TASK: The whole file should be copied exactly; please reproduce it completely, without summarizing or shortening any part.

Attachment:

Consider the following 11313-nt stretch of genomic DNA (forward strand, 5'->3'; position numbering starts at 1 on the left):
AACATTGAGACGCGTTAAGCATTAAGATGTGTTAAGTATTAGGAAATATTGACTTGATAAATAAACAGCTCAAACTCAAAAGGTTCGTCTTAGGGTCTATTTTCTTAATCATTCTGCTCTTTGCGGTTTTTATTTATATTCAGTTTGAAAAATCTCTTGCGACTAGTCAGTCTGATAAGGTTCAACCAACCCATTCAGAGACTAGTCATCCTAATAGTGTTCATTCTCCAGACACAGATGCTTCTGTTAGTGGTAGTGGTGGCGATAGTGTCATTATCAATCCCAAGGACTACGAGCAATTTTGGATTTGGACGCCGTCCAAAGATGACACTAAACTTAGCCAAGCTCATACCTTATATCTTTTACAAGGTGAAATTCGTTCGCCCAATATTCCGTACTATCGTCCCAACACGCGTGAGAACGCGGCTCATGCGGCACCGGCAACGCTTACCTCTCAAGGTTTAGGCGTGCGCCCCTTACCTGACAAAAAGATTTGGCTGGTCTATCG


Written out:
Consider the following 11313-nt stretch of genomic DNA (forward strand, 5'->3'; position numbering starts at 1 on the left):
AACATTGAGACGCGTTAAGCATTAAGATGTGTTAAGTATTAGGAAATATTGACTTGATAAATAAACAGCTCAAACTCAAAAGGTTCGTCTTAGGGTCTATTTTCTTAATCATTCTGCTCTTTGCGGTTTTTATTTATATTCAGTTTGAAAAATCTCTTGCGACTAGTCAGTCTGATAAGGTTCAACCAACCCATTCAGAGACTAGTCATCCTAATAGTGTTCATTCTCCAGACACAGATGCTTCTGTTAGTGGTAGTGGTGGCGATAGTGTCATTATCAATCCCAAGGACTACGAGCAATTTTGGATTTGGACGCCGTCCAAAGATGACACTAAACTTAGCCAAGCTCATACCTTATATCTTTTACAAGGTGAAATTCGTTCGCCCAATATTCCGTACTATCGTCCCAACACGCGTGAGAACGCGGCTCATGCGGCACCGGCAACGCTTACCTCTCAAGGTTTAGGCGTGCGCCCCTTACCTGACAAAAAGATTTGGCTGGTCTATCG